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23h

comment 
Structure of $\text{Aut}_R(R[X])$
Since Gilmer's paper is not easily available to everybody, let me just mention that it says that the $R$automorphisms of $R[X]$ are indeed the $R$endomorphisms mapping $X$ to a polynomial $\sum_{n\ge 0}a_nX^n$ with $a_1$ invertible and $a_n$ nilpotent for every $n\ge 2$ (as in Matthieu Romagny's comment). 
1d

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Structure of $\text{Aut}_R(R[X])$
If $R$ is not reduced, pick nonzero $b$ with $b^2=0$ in $R$, and let $P$ be any polynomial such that $bP\neq 0$, for instance $P(X)=X^2$. Define an $R$algebra endomorphism by $f_b:X\mapsto X+bP(X)$. Then it is an automorphism with inverse $f_{b}$. (Because $bP(X+bP(X))=bP(X)$.) 
1d

answered  If $R$ is generated by idempotents, then $\text{Ann}(R)=0$? 
1d

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If $R$ is generated by idempotents, then $\text{Ann}(R)=0$?
generated by idempotents in which sense? as an additive group? 
2d

revised 
Minimal dimension of a Lie algebra of matrices, with a restrictive property
correct two last G into g 
2d

revised 
Minimal dimension of a Lie algebra of matrices, with a restrictive property
Corrected English and typing 
Mar 28 
comment 
Maximal abelian subgroup of general linear groups
These are the intersections of the maximal abelian subalgebras of $M_n(F)$ with $GL_n(F)$. It is probably more natural to begin with the study of the latter question. 
Mar 27 
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Subgroups generated by opposite root groups
If $G$ is not split, I think that $U_\alpha$ is not necessarily a subgroup; I'm not even sure how to define it, but say in char. 0, in the Lie algebra $\mathfrak{u}_\alpha$ makes sense but is not necessarily a subalgebra, if $2\alpha$ is a root, unless I misunderstand the context.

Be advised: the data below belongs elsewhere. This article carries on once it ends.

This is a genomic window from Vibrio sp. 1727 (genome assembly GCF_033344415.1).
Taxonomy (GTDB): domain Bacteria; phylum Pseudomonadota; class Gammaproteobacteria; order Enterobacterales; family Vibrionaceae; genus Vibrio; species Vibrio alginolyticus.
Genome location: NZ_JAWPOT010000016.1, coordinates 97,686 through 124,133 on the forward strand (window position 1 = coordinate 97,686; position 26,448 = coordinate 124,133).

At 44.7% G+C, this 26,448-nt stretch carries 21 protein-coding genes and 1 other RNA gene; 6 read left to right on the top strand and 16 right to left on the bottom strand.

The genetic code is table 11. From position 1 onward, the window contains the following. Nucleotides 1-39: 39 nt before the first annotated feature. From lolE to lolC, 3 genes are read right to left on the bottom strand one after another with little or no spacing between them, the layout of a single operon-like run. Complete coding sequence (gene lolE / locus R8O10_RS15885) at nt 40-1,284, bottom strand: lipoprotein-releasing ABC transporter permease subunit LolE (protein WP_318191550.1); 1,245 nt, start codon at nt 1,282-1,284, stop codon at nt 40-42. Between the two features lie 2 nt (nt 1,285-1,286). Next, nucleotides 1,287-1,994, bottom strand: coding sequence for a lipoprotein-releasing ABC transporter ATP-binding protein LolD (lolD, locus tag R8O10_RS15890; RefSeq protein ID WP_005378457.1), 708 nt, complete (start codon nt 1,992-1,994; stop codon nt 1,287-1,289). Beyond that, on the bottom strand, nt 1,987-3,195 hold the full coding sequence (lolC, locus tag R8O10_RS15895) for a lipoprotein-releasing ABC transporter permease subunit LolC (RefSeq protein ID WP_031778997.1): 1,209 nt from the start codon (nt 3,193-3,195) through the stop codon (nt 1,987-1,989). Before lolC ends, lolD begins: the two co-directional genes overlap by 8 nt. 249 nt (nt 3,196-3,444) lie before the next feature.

Mar 27 
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Simply connected Lie groups homeomorphic to R^n are solvable
See the book by Onishnik and Vinberg: Lie Groups and Lie Algebras III: Structure of Lie Groups and Lie Algebras. Encyclopaedia of Math. Sciences, Springer. p52 (theorem 3.2) books.google.fr/books?id=l8nJCNiIQAAC&pg=PA51&lpg=PA51 
Mar 27 
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Extension of scalars and projective limits
It's just common practice. If you like to call the reals $\mathbf{C}$ and the complex numbers $\mathbf{R}$, it's fine too. 
Mar 27 
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Simply connected Lie groups homeomorphic to R^n are solvable
A topological group is homeomorphic to a Euclidean space if and only if it is a semidirect product $S\ltimes R$ with $S\simeq\tilde{SL}_2(\mathbf{R})^k$ for some $k$ and $R$ a simply connected solvable Lie group. 
Mar 26 
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Arbitrary chains of prime ideals in $R[X]$
It's that in the noetherian case the chains are wellordered (for the reverse inclusion order) and then it's natural to consider the ordinal rather than the cardinal, to get a much more refined notion of Krull dimension. (Btw, are there examples in the nonnoetherian case where $\dim(S[X])>\dim(S)+1$?) 
Mar 26 
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Arbitrary chains of prime ideals in $R[X]$
Just to be sure: you don't assume noetherian, right? 
Mar 25 
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Extension of scalars and projective limits
If you have $R\stackrel{h}\to S\stackrel{g}\to T$, then $(g\circ h)_*=g_*\circ h_*$. The notation upper star would better fit the contravariant case, i.e. when $(g\circ h)^*=h^*\circ g^*$. 
Mar 25 
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Extension of scalars and projective limits
A necessary condition is that $S$ is a finitely generated $R$module. Indeed, suppose that $h_*$ commutes with taking the $S$fold product $M\mapsto M^S$ (where $S$ is just viewed as a set!). Then $S^S$ is generated by $h(R)^S$ as an $S$module. In particular, we can write $\mathrm{id}_S=\sum_{i=1}^ks_if_i$ with $f_i\in h(R)^S$. Thus $s=\sum_{i=1}^kf_i(s)s_i$ for all $s\in S$. This means that $s_1,\dots,s_k$ generates $S$ as an $R$module. 
Mar 25 
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Extension of scalars and projective limits
$h^*$ is misleading because it's covariant, you should write it $h_*$ 
Mar 25 
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Decidable properties of the Cayley complex of a presentation
You have to say clearly what you call "Cayley complex"; I assume it includes multiple edges in case some generators are equal in the group, and selfloops in case some generators are trivial in the group. For instance, the Cayley complex of the presentation $\langle x\mid x\rangle$ of the trivial group should be one vertex, with a selfloop and a 1gon filling this selfloop. 
Mar 24 
awarded  Enlightened 
Mar 24 
revised 
When do two nondegenerate quadratic forms give rise to isomorphic Lie algebras?
gave the picture for $n=2$ 
Mar 24 
revised 
When do two nondegenerate quadratic forms give rise to isomorphic Lie algebras?
improved to all $n\neq 8$